Aidan Smith: 48-nation World Cup plan is a ludicrous extreme

Fifa president Gianni Infantino wants a 48-team World Cup. Picture: Luis Robayo/AFP/Getty Images

Fifa president Gianni Infantino wants a 48-team World Cup. Picture: Luis Robayo/AFP/Getty Images

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Gianni Infantino is like the dad hosting his daughter’s birthday party who seeks to ensure no one goes home disappointed so he engineers the games - pass the parcel, musical statues, pin the tail on the donkey - to ensure that everyone gets a prize.

The new Fifa president has suggested the World Cup be enlarged from the present 32 teams to 48. This would be expansionism - already a curse in the game, ruining many a good tournament - gone raving mad. This dad is eager to impress the other parents; he thinks he’s Superdad. Affix a tail to him right away.

Look at the Champions League. The group stages are all too often a tedious procession right through to Christmas with the top clubs advancing routinely to knockout where, equally routinely, Chelsea play Paris Saint-Germain and Arsenal get thumped by Barcelona. Now and again there is a corker of a game in the sections, such as Celtic vs Manchester City last week, but nowhere near enough of them.

Look at the Euros where the number of finalists was upped from 16 to 24 this summer but early excitements in France could not be sustained and, while we in non-participating Scotland might have rooted for Wales and Northern Ireland and enjoyed them having their moment in the sun, the tournament was probably a bit dull for those without that vague interest.

And look at the World Cup. It used to be 16 teams, a true elite. Ah, but isn’t elitism bad? And hasn’t Planet Football broken up and got bigger with perky new nations keen to come to the party? So can’t the formula be exploited to squeeze more out of it?

But the World Cup has become flabby and unwieldy. Now Infantino wants to make it obese. And not just unwieldy to watch but unwieldy to stage. There are few nations in the world who can support a 32-team competition without breaking the bank and being left with white-elephant stadia afterwards. Who on earth can accommodate 48?

“From a sporting point of view it is ideal to have 32 countries, while 48 is complicated,” says Infantino, kind of defeating his own argument. He stresses that 48 is only an idea, and that he’s put it out there “to see if anyone has a better idea”. But who said a new plan was needed? The only quibble you could have with the World Cup is that it’s already too big. No one has ever suggested it should be bigger still.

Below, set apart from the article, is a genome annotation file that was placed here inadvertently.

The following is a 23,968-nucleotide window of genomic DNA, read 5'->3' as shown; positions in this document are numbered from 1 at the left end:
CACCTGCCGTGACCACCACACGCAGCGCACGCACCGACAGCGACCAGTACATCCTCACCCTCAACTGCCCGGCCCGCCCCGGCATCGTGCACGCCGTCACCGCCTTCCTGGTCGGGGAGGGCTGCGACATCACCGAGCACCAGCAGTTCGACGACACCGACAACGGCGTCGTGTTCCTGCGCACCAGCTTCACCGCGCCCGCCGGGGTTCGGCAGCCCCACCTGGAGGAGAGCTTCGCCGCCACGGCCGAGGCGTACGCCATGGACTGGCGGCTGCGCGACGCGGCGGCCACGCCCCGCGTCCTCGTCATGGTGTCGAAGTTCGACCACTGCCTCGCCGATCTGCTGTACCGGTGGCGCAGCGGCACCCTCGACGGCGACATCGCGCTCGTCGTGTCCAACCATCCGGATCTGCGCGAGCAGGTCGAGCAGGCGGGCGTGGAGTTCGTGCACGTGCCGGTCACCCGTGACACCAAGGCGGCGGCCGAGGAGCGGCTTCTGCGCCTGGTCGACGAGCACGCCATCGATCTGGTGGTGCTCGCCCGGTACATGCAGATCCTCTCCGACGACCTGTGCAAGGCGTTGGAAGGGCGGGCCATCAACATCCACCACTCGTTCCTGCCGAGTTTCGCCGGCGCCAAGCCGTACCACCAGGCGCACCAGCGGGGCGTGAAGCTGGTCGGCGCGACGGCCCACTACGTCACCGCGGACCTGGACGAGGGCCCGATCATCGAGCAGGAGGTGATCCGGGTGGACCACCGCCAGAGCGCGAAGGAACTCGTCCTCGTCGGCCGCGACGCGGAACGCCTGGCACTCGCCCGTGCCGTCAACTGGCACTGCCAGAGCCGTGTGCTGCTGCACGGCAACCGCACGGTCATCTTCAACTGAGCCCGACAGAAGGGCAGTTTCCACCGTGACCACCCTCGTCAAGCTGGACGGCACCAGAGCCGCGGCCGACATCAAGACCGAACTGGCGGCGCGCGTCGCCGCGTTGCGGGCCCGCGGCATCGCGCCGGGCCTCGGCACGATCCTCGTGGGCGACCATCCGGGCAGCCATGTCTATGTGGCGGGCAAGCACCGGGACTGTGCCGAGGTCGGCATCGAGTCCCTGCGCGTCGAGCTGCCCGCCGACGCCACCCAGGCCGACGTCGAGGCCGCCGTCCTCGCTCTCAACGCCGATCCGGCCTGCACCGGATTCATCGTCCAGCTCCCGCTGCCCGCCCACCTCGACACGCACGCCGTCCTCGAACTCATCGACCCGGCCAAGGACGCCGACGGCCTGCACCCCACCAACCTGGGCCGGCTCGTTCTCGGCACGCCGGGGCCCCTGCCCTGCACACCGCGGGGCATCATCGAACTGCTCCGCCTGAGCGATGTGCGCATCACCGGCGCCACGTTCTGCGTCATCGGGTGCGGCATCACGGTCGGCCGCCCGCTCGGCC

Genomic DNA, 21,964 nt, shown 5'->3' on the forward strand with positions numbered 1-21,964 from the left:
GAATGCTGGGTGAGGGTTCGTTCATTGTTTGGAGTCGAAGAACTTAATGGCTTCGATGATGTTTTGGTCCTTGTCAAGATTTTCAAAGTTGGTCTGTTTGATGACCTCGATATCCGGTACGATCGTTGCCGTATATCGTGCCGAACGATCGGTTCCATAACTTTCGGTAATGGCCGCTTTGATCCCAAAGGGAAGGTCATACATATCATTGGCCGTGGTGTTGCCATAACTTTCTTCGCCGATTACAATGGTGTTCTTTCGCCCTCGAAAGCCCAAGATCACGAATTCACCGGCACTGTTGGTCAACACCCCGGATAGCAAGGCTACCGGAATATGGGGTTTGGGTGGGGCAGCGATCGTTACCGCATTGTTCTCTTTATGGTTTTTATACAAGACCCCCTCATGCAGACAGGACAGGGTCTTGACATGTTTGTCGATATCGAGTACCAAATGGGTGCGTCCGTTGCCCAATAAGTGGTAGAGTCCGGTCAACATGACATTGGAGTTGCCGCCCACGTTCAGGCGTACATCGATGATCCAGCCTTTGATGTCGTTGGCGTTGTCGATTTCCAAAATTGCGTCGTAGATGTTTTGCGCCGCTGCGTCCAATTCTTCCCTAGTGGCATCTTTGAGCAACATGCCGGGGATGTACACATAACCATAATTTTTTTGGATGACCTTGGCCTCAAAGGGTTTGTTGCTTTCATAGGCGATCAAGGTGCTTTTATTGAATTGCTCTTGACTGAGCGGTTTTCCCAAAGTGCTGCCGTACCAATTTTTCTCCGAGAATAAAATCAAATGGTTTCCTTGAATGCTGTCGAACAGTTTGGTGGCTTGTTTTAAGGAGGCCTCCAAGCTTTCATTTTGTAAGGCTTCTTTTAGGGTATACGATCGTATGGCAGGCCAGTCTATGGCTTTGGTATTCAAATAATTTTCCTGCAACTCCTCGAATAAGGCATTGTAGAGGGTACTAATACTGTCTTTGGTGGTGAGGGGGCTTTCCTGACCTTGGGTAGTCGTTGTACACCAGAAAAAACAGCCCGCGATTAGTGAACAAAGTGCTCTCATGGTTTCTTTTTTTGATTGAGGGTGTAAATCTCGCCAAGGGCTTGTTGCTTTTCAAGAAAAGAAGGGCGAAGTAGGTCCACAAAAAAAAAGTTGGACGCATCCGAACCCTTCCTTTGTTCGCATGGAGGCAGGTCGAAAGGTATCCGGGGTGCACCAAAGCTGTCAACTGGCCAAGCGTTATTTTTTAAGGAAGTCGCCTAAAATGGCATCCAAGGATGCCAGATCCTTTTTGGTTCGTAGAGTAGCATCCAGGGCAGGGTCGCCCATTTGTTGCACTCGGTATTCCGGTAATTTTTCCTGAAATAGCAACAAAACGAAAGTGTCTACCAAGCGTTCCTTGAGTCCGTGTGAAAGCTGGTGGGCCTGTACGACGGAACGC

Fifa are obviously on a charm offensive. After the recent scandals they’re trying to be everybody’s friend by threatening to print off yet more invitations to the greatest show on earth. But why can’t they just be football’s friend and do right by the World Cup?

Infantino campaigned for the presidency on an expansionism ticket but back in February he was only proposing 40 teams. To accommodate 48 he suggests there should be 16 seeded countries who would then be joined by the same number who have progressed from a preliminary knockout round. The 16 teams beaten at this stage would pack up and go home after just one game, having barely felt like they’d participated at all.

Imagine if such a system had been in place for previous World Cups. Your wee nation qualify and everyone gets terribly excited. The manager promotes carpets and predicts a triumph. The players flog cars with goofy grins and sing on Top of the Pops. Thirty-odd thousand turn up at the national stadium and pay to watch no football, just a bus going round the track. Then, 90 minutes into the tournament, they’re out. Of course some would argue that was all Scotland deserved in Argentina in 1978.

Infantino outlined his big idea in Bogota, Colombia. The aim of FIFA, he said, was “to develop football worldwide and the World Cup is the biggest event in the world. It is a competition, it is a social event, it has a very important impact”.

If Colombia progresses in the World Cup, he added, the country is euphoric, but elimination brings sadness, “a national tragedy”. A bigger tragedy after the 1994 tournament, of course, was the murder of Andres Escobar, gunned down after scoring an own goal in the tournament from which his country exited at the group stage.

Perhaps Colombia, who have failed to qualify for three World Cups since then, would be interested in Infantino’s idea. Maybe Scotland, missing since 1998, would be very interested. But do we really want to get all dressed up, with kilts neatly pressed and the biggest feathers in our Glengarrys, for just one match?

The everyone-gets-a-prize philosophy stretches far and wide in football. Kids can’t take disappointment so cups are banned. The professionals can’t take criticism so disciplinarian managers are redundant. It’s all gone too far, and a 48-team World Cup is the ludicrous extreme.

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